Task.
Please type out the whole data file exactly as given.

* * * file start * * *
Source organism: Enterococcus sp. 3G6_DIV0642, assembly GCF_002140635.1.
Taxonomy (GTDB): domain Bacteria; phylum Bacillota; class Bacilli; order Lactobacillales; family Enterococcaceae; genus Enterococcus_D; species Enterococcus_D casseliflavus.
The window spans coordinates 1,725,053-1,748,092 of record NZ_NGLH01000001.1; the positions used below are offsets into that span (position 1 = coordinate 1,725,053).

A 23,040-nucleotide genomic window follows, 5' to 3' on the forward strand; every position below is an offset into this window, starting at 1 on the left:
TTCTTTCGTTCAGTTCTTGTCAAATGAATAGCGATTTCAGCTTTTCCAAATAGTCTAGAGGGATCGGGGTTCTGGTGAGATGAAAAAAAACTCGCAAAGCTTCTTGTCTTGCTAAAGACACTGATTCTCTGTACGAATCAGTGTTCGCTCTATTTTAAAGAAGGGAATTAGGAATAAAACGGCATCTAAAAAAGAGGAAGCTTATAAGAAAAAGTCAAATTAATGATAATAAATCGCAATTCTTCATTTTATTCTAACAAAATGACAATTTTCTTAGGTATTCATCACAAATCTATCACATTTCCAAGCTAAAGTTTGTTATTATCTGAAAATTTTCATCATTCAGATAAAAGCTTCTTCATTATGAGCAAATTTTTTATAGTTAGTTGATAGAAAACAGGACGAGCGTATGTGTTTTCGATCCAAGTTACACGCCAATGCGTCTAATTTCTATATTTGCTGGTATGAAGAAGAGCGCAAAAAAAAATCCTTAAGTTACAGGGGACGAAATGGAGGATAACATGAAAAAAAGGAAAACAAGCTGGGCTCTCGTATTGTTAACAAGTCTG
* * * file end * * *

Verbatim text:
Source organism: Enterococcus sp. 3G6_DIV0642, assembly GCF_002140635.1.
Taxonomy (GTDB): domain Bacteria; phylum Bacillota; class Bacilli; order Lactobacillales; family Enterococcaceae; genus Enterococcus_D; species Enterococcus_D casseliflavus.
The window spans coordinates 1,725,053-1,748,092 of record NZ_NGLH01000001.1; the positions used below are offsets into that span (position 1 = coordinate 1,725,053).

A 23,040-nucleotide genomic window follows, 5' to 3' on the forward strand; every position below is an offset into this window, starting at 1 on the left:
TTCTTTCGTTCAGTTCTTGTCAAATGAATAGCGATTTCAGCTTTTCCAAATAGTCTAGAGGGATCGGGGTTCTGGTGAGATGAAAAAAAACTCGCAAAGCTTCTTGTCTTGCTAAAGACACTGATTCTCTGTACGAATCAGTGTTCGCTCTATTTTAAAGAAGGGAATTAGGAATAAAACGGCATCTAAAAAAGAGGAAGCTTATAAGAAAAAGTCAAATTAATGATAATAAATCGCAATTCTTCATTTTATTCTAACAAAATGACAATTTTCTTAGGTATTCATCACAAATCTATCACATTTCCAAGCTAAAGTTTGTTATTATCTGAAAATTTTCATCATTCAGATAAAAGCTTCTTCATTATGAGCAAATTTTTTATAGTTAGTTGATAGAAAACAGGACGAGCGTATGTGTTTTCGATCCAAGTTACACGCCAATGCGTCTAATTTCTATATTTGCTGGTATGAAGAAGAGCGCAAAAAAAAATCCTTAAGTTACAGGGGACGAAATGGAGGATAACATGAAAAAAAGGAAAACAAGCTGGGCTCTCGTATTGTTAACAAGTCTG